"A lot of these problems are actually relatively easy to treat if you know how to evaluate them," said Goldstein, whose groundbreaking medical textbook, "Female Sexual Pain Disorders," was published earlier this year.
These problems are by no means rare. Goldstein said an astounding 20 million American women will suffer from sexual pain disorders at some point in their lives. Despite this prevalence, help for these disorders is still hard to find.
"I would say that probably only about 30 to 40 physicians in the United States really have extensive training in female sexual pain," Goldstein said.
This may explain the fact that the average woman with sex pain sees seven different doctors before she gets a diagnosis.
So what are the main causes of sex pain?
Perhaps ironically, the number one cause is birth control pills, Goldstein said. Birth control pills lower two hormones in the body -- estrogen and testosterone -- and that can lead to dryness and thinness in the vagina, which can lead to pain. For some women, that pain can be relieved by a simple adjustment to their birth control.
The second leading cause of sex pain is tight pelvic muscles, Goldstein said. In Fontaine's case, she received treatment with physical therapist Amy Stein, who she said helped her by stretching and strengthening her tight pelvic muscles.
"I tell patients that it's similar to neck pain, a neck spasm, but it's in the pelvic floor area and what we have to do is go in and lengthen the muscles," said Stein, who is one of a handful of physical therapists who specialize in sex pain and has written a book on the topic, "Heal Pelvic Pain."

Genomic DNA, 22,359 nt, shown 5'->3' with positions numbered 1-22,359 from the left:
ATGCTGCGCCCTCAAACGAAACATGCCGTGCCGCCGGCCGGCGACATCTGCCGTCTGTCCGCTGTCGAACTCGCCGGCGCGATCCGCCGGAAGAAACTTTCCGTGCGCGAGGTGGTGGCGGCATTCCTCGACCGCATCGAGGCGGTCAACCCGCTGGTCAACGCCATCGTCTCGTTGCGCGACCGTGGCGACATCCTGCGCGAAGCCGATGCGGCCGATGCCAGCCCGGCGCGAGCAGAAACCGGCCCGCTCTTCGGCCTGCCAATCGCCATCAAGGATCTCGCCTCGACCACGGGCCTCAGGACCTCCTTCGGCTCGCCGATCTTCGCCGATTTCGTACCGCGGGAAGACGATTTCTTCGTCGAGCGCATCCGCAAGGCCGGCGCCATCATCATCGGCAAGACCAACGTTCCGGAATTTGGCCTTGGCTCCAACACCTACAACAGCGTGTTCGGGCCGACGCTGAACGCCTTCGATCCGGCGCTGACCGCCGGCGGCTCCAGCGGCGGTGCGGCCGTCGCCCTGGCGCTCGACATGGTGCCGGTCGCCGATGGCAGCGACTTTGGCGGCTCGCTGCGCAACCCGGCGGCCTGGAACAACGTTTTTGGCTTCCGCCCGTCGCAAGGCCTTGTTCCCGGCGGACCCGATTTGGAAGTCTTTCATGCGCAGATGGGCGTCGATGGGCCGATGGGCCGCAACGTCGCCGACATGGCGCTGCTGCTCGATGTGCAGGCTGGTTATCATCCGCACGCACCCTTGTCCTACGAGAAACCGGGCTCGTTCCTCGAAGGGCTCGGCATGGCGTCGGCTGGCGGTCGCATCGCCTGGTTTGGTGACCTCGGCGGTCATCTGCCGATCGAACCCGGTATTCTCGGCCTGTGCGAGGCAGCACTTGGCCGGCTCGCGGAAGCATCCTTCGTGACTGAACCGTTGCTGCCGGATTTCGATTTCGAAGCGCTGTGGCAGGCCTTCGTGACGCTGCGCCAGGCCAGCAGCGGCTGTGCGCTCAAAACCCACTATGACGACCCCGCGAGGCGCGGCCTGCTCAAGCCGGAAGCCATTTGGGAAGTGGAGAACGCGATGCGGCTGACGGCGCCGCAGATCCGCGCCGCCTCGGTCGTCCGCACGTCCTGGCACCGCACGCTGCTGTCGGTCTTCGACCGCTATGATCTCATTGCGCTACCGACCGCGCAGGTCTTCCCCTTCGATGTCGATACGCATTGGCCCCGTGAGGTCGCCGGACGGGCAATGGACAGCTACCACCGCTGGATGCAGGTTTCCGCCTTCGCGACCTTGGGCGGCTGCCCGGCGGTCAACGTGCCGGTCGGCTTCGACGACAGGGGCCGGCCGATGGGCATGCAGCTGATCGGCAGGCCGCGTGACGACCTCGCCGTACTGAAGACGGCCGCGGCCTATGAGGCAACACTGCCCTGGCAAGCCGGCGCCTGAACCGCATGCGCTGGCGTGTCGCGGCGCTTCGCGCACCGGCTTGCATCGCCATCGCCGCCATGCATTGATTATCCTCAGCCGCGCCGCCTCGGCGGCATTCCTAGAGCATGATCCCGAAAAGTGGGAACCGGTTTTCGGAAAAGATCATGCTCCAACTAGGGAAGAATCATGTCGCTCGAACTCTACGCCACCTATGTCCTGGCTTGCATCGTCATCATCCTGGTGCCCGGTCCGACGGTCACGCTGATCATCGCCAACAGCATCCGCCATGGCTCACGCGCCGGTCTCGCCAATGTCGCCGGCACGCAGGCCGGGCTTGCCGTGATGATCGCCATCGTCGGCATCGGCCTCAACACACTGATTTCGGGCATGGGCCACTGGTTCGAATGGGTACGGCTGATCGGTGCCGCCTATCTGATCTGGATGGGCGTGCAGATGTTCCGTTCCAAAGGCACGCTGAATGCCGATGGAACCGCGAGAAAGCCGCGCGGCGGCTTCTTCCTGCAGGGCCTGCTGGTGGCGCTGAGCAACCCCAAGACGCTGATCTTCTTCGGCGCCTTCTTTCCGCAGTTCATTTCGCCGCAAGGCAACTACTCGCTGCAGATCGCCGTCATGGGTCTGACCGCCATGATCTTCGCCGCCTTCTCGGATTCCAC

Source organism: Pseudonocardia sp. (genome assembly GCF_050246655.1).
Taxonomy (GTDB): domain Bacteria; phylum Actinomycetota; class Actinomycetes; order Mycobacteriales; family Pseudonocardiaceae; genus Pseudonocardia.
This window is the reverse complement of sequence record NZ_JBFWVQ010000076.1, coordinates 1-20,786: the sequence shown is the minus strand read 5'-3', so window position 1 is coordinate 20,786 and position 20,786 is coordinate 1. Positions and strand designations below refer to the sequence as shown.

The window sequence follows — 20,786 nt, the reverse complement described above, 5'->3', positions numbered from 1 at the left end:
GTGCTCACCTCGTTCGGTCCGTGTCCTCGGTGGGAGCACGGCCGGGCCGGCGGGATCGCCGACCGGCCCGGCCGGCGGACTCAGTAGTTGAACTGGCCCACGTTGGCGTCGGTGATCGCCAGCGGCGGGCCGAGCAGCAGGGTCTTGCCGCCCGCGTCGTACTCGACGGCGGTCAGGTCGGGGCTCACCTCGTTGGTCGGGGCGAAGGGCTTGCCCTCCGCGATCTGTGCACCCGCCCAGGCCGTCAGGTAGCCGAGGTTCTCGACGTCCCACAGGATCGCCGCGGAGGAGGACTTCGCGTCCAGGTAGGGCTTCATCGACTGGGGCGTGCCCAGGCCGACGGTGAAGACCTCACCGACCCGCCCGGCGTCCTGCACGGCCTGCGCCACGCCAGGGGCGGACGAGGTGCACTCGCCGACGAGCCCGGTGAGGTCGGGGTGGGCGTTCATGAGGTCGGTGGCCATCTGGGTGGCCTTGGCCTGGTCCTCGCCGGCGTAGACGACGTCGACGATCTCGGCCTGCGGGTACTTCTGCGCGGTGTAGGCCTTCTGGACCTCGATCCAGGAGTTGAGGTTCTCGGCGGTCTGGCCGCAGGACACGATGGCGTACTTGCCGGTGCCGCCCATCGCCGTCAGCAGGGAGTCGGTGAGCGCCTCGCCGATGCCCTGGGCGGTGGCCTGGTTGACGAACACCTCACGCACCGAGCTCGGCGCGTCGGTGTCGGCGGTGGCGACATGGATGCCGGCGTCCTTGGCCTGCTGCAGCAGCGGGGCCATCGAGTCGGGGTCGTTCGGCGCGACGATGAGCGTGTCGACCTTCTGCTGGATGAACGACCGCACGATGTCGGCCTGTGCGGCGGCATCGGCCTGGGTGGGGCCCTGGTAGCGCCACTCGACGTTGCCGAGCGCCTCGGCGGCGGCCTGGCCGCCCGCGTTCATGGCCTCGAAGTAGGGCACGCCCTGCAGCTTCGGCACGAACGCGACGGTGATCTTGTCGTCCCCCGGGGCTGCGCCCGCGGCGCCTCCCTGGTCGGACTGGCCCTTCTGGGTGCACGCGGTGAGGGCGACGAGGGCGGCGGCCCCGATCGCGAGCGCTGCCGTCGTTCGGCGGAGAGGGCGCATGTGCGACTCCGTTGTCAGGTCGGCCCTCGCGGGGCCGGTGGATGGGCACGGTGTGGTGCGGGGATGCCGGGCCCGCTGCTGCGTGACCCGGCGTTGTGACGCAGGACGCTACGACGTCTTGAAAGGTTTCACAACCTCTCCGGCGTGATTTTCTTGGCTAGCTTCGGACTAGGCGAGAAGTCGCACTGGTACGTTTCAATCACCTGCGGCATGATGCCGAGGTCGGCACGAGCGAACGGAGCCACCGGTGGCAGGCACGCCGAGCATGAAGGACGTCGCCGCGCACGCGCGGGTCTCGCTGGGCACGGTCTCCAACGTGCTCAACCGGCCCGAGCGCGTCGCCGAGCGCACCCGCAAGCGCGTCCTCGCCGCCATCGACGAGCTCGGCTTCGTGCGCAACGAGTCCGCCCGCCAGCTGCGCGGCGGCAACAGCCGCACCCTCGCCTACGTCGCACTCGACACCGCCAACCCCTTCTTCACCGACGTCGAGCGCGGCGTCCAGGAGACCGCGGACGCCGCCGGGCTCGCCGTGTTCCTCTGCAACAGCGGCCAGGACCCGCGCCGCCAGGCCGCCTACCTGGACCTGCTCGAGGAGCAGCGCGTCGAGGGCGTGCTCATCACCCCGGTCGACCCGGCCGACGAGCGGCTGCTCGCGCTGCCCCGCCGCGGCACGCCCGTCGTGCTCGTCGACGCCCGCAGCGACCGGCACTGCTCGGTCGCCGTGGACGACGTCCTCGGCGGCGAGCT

Some doctors also use Botox injections to relax the pelvic muscles, allowing physical therapists to stretch them more easily.
According to Goldstein, the third leading cause of sex pain is an overabundance of nerve endings at the opening of the vagina. Though it's small, this postage stamp-sized area can generate a lot of pain, he said.
All three women -- Fontaine, Nugent and Veasley -- had this nerve problem. Fontaine said she found relief with some hormonal cream that soothed her nerve endings.
"I am able to have intercourse now, finally, and it's not painful," she said.
Nugent and Veasley both had minor procedures to remove the nerve endings. This simple, out-patient surgery -- known as a vestibulecyomy -- cures the problem in 90 percent of the women who have it.
Other causes of sex pain include endometriosis and skin diseases, Goldstein said.
Nugent said she is now happily remarried and, thanks to the surgery, was able to conceive and give birth this spring to a baby boy named James.
"It's important to get treatment and to talk to your doctor about it, but if your doctor doesn't believe you have a problem, then it's important to talk to someone who does understand the problem," she said.
Like Nugent, Veasley said she is deeply grateful that she found an answer to her problems.
"I feel fortunate to have found an answer for my pain, espcially because so many women do not," she said. "Those seven agonizing years compelled me to use my experience to help other women in pain."